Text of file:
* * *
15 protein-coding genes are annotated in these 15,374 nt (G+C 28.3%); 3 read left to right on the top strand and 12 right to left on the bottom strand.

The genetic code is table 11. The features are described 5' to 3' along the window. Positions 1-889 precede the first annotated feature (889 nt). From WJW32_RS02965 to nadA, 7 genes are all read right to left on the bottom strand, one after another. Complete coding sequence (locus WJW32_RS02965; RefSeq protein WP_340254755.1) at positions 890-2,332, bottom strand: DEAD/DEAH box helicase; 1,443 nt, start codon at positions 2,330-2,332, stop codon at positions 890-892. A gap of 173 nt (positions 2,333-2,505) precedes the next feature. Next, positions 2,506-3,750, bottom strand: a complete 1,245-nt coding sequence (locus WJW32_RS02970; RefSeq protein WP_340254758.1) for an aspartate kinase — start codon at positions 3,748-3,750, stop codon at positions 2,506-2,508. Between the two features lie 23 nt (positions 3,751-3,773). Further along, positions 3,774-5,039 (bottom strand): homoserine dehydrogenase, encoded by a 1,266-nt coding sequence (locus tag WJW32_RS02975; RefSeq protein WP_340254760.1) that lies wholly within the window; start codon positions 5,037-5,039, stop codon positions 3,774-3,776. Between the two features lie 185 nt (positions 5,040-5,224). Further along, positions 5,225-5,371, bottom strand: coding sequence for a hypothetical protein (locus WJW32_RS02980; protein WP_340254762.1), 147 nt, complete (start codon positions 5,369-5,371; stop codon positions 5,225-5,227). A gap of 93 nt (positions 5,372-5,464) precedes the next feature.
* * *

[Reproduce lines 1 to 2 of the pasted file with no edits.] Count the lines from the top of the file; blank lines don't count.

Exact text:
15 protein-coding genes are annotated in these 15,374 nt (G+C 28.3%); 3 read left to right on the top strand and 12 right to left on the bottom strand.

The genetic code is table 11. The features are described 5' to 3' along the window. Positions 1-889 precede the first annotated feature (889 nt). From WJW32_RS02965 to nadA, 7 genes are all read right to left on the bottom strand, one after another. Complete coding sequence (locus WJW32_RS02965; RefSeq protein WP_340254755.1) at positions 890-2,332, bottom strand: DEAD/DEAH box helicase; 1,443 nt, start codon at positions 2,330-2,332, stop codon at positions 890-892. A gap of 173 nt (positions 2,333-2,505) precedes the next feature. Next, positions 2,506-3,750, bottom strand: a complete 1,245-nt coding sequence (locus WJW32_RS02970; RefSeq protein WP_340254758.1) for an aspartate kinase — start codon at positions 3,748-3,750, stop codon at positions 2,506-2,508. Between the two features lie 23 nt (positions 3,751-3,773). Further along, positions 3,774-5,039 (bottom strand): homoserine dehydrogenase, encoded by a 1,266-nt coding sequence (locus tag WJW32_RS02975; RefSeq protein WP_340254760.1) that lies wholly within the window; start codon positions 5,037-5,039, stop codon positions 3,774-3,776. Between the two features lie 185 nt (positions 5,040-5,224). Further along, positions 5,225-5,371, bottom strand: coding sequence for a hypothetical protein (locus WJW32_RS02980; protein WP_340254762.1), 147 nt, complete (start codon positions 5,369-5,371; stop codon positions 5,225-5,227). A gap of 93 nt (positions 5,372-5,464) precedes the next feature.